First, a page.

As authorities conduct their investigation into a car bomb found in Times Square, a federal law enforcement official said the incident was most similar to the events leading up to the 2007 bombing at the airport in Glasgow.
In June 2007, authorities discovered two explosives-filled Mercedes sedans in central London.
One of the cars was parked outside a packed nightclub near Piccadilly Circus and the other was parked just off Trafalgar Square. Like Times Square, both locations are major tourist spots in London.
An ambulance crew notified police about the first car after they saw smoke coming from it. The second car was towed for a parking offense but drew suspicion because it smelled of gasoline.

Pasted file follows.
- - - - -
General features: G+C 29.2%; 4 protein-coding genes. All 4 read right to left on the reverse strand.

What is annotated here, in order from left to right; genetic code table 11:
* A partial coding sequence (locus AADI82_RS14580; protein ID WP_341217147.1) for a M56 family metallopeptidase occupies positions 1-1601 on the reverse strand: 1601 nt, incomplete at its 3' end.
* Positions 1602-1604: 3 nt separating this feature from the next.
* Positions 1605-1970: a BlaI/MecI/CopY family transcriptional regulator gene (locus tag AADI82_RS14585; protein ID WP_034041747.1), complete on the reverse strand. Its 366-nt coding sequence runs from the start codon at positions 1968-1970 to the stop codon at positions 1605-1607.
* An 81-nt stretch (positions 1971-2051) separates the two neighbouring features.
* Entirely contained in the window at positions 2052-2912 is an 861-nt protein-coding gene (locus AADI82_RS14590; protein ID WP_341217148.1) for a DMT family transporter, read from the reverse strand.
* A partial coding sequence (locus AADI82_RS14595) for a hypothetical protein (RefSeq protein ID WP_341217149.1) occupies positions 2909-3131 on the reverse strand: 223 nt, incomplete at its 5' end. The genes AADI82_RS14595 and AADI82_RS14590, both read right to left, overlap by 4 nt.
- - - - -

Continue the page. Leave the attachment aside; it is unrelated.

Officials later said both cars cars were filled with fuel, gas canisters and nails. Police managed to defuse them.
The following day, with attention still focused on the averted attacks in the capital, a Jeep sped through the barriers outside Glasgow International Airport and slammed head-on into the terminal.
The Jeep, filled with propane gas, burst into flames and created a fireball. The driver and passenger jumped out of the car.
The driver, Kafeel Ahmed, set himself on fire and later died in the hospital; the passenger was identified as Bilal Abdulla, an Iraqi doctor who had been practicing medicine in Scotland.
Later that day, police arrested Mohammed Asha as he was driving with his wife on a highway in Cheshire, England. Police said Asha, a doctor of Palestinian descent who grew up in Jordan, conspired with Abdulla to carry out the explosions, but the jury did not agree.
Based on other evidence collected in the investigation, police believe the London bombs were to have been the first in a series of similar attacks. They said it was only luck that prevented the London bombs from going off.
In December 2008, a London jury found Abdulla guilty of conspiracy to murder and conspiring to cause explosions. In a split verdict, the jury acquitted Asha.